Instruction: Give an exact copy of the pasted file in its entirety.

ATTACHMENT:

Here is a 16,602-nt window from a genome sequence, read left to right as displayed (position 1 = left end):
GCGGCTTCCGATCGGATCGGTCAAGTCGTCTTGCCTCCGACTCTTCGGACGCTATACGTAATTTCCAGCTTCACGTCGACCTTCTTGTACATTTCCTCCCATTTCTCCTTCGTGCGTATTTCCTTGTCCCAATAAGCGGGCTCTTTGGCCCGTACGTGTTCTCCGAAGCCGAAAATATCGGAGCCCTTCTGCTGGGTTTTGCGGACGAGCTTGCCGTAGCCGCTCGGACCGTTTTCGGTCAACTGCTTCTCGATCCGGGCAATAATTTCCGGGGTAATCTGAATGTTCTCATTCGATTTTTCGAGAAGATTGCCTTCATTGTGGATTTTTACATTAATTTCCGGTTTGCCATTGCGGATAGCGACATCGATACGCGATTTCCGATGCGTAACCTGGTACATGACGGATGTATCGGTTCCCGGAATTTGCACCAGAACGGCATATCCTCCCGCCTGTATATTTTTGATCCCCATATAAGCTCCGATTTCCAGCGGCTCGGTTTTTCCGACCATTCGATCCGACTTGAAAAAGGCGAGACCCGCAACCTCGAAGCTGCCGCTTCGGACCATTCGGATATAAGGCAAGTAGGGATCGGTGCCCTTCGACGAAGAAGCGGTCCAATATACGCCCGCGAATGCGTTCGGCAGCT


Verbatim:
Here is a 16,602-nt window from a genome sequence, read left to right as displayed (position 1 = left end):
GCGGCTTCCGATCGGATCGGTCAAGTCGTCTTGCCTCCGACTCTTCGGACGCTATACGTAATTTCCAGCTTCACGTCGACCTTCTTGTACATTTCCTCCCATTTCTCCTTCGTGCGTATTTCCTTGTCCCAATAAGCGGGCTCTTTGGCCCGTACGTGTTCTCCGAAGCCGAAAATATCGGAGCCCTTCTGCTGGGTTTTGCGGACGAGCTTGCCGTAGCCGCTCGGACCGTTTTCGGTCAACTGCTTCTCGATCCGGGCAATAATTTCCGGGGTAATCTGAATGTTCTCATTCGATTTTTCGAGAAGATTGCCTTCATTGTGGATTTTTACATTAATTTCCGGTTTGCCATTGCGGATAGCGACATCGATACGCGATTTCCGATGCGTAACCTGGTACATGACGGATGTATCGGTTCCCGGAATTTGCACCAGAACGGCATATCCTCCCGCCTGTATATTTTTGATCCCCATATAAGCTCCGATTTCCAGCGGCTCGGTTTTTCCGACCATTCGATCCGACTTGAAAAAGGCGAGACCCGCAACCTCGAAGCTGCCGCTTCGGACCATTCGGATATAAGGCAAGTAGGGATCGGTGCCCTTCGACGAAGAAGCGGTCCAATATACGCCCGCGAATGCGTTCGGCAGCT